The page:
Radioactive Waste Management: a further update - Science and Technology Committee Contents


In 1999, we recommended that UK radioactive waste should be disposed of in a deep geological repository. In 2003 the Government appointed the Committee on Radioactive Waste Management (CoRWM) to consult on and review options for the long-term disposal of radioactive waste. After CoRWM reported in 2006, the Government accepted that disposal in a deep geological repository, along with a robust interim storage strategy, was the way forward for the long-term management of radioactive waste. The Nuclear Decommissioning Authority (NDA) was charged with responsibility for implementing that strategy. In late 2007, CoRWM was re-constituted to act as an independent body to advise and scrutinise the work of the NDA. A white paper in 2008, Managing Radioactive Waste Safely: a Framework for Implementing Geological Disposal, set out the Government's strategy ("the MRWS programme"). In this report, we focus on how CoRWM has performed since its re-appointment in 2007 and consider whether its remit has proved appropriate.

The existence of an independent and effective scrutiny body plays an important role in maintaining public trust and confidence in the Government's strategy for radioactive waste disposal. CoRWM must be able to show, therefore, that it is proactively scrutinising Government policy and the NDA's progress in implementing the MRWS programme. In this report, we make a series of recommendations designed to strengthen CoRWM, enabling it to better hold the Government to account on their progress in developing a geological disposal facility. Without on-going external pressure, it is possible that the MRWS programme may not be implemented as rapidly as is needed.

Since 2007, CoRWM has produced three reports, covering the main strands of the MRWS programme: geological disposal, interim storage, and research and development. In their response to the first two reports (the third response is still awaited), the Government have responded positively to many of CoRWM's recommendations. We welcome the Government's positive approach, although we note that it is too early as yet to tell whether effective action will be taken to ensure that the Government's words are translated into action.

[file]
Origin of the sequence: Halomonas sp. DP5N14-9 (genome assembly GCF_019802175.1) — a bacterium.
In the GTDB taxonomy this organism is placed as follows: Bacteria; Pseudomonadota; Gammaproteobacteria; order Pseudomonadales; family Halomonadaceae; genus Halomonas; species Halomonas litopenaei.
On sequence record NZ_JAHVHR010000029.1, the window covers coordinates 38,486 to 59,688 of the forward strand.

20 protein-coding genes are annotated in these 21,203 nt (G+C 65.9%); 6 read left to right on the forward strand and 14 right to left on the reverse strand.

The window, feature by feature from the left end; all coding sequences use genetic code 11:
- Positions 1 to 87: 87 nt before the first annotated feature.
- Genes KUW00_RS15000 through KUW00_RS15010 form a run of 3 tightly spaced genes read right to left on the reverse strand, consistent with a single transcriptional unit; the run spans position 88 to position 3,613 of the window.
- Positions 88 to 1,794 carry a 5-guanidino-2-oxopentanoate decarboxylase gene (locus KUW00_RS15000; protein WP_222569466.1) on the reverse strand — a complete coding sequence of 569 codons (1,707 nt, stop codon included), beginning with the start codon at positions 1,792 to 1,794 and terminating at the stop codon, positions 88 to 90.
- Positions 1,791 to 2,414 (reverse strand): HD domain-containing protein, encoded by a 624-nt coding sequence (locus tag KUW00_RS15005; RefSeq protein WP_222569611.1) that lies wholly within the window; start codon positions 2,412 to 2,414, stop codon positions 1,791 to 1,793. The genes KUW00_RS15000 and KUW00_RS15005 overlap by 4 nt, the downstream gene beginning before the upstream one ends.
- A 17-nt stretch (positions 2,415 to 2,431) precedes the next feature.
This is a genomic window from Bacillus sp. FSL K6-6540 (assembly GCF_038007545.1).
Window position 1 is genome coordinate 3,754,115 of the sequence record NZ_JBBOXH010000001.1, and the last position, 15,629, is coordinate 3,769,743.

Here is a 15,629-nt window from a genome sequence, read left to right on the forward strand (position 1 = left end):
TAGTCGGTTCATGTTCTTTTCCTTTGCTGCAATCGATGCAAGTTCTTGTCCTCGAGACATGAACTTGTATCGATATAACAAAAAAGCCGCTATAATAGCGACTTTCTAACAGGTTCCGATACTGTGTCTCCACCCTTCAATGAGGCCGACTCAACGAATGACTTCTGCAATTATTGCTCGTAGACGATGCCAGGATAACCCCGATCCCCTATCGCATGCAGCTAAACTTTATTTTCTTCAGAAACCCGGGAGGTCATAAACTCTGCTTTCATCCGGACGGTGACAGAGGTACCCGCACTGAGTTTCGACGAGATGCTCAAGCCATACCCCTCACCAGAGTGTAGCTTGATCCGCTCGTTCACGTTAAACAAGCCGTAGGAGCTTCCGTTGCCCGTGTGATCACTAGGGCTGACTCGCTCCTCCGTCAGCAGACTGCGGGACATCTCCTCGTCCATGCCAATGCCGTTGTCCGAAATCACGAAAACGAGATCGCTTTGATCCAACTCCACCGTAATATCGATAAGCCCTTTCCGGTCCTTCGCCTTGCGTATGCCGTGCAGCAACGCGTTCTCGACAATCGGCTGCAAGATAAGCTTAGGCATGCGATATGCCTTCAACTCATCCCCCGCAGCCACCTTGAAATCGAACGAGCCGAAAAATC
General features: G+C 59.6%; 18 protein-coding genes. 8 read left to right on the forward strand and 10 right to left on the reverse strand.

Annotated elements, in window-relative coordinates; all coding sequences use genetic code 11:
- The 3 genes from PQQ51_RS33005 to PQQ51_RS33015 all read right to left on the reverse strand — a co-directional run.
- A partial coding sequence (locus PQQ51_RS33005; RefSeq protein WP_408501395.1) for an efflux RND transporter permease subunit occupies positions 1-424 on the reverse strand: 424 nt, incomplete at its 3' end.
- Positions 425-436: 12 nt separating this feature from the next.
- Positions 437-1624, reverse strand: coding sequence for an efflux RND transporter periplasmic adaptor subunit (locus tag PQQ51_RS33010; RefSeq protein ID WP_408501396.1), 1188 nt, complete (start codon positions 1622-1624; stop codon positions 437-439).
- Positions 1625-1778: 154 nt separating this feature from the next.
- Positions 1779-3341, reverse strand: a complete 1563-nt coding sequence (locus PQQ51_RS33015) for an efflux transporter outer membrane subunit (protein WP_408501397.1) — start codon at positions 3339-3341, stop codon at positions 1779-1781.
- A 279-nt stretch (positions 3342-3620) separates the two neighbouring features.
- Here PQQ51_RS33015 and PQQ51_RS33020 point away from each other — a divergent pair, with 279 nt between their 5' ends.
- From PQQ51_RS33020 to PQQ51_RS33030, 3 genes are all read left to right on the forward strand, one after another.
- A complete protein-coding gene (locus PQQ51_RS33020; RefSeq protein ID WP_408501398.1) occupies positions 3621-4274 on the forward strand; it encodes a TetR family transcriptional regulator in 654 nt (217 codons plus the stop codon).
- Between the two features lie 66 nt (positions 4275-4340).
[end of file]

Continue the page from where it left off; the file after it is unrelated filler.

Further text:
It is essential that the MRWS programme should make good progress and, whilst we acknowledge that we are at an early stage in the MRWS programme, we are concerned that neither the Government nor CoRWM, in their evidence, gave the impression of having any sense of urgency. This is disappointing. We believe that CoRWM could play a more active role in driving forward the MRWS programme through scrutinising, and if necessary reporting on, the Government's progress. To help them carry out this role, we recommend that the Government should publish clear policy milestones for all aspects of the MRWS programme and include an assessment of their progress against these milestones in an annual report. We also recommend that the annual report should set out the progress the Government has made in meeting the recommendations made by CoRWM in their reports.

CoRWM's remit is to advise as well as to scrutinise. We are concerned therefore that CoRWM is not asked by the Government to comment formally on draft policy documents, either before or after they have been released for public consultation. We believe that CoRWM should provide advice to Government on any draft (as well as established) policies that have implications for the management of radioactive waste. We recommend that the Government should ensure that CoRWM is in a position to respond to Government consultations on policies affecting the MRWS programme with formal reports based on the comprehensive consultation and evidence gathering processes CoRWM usually employs.

To ensure that CoRWM is seen to be independent, we recommend that its work programme should not be subject to the agreement of sponsoring ministers.

Finally, while we think that CoRWM's current membership includes an appropriate range of scientific expertise to enable effective scrutiny of the current stage of the MRWS programme, we recommend that it should contain more members with experience of business and practical on-site operations and engineering.

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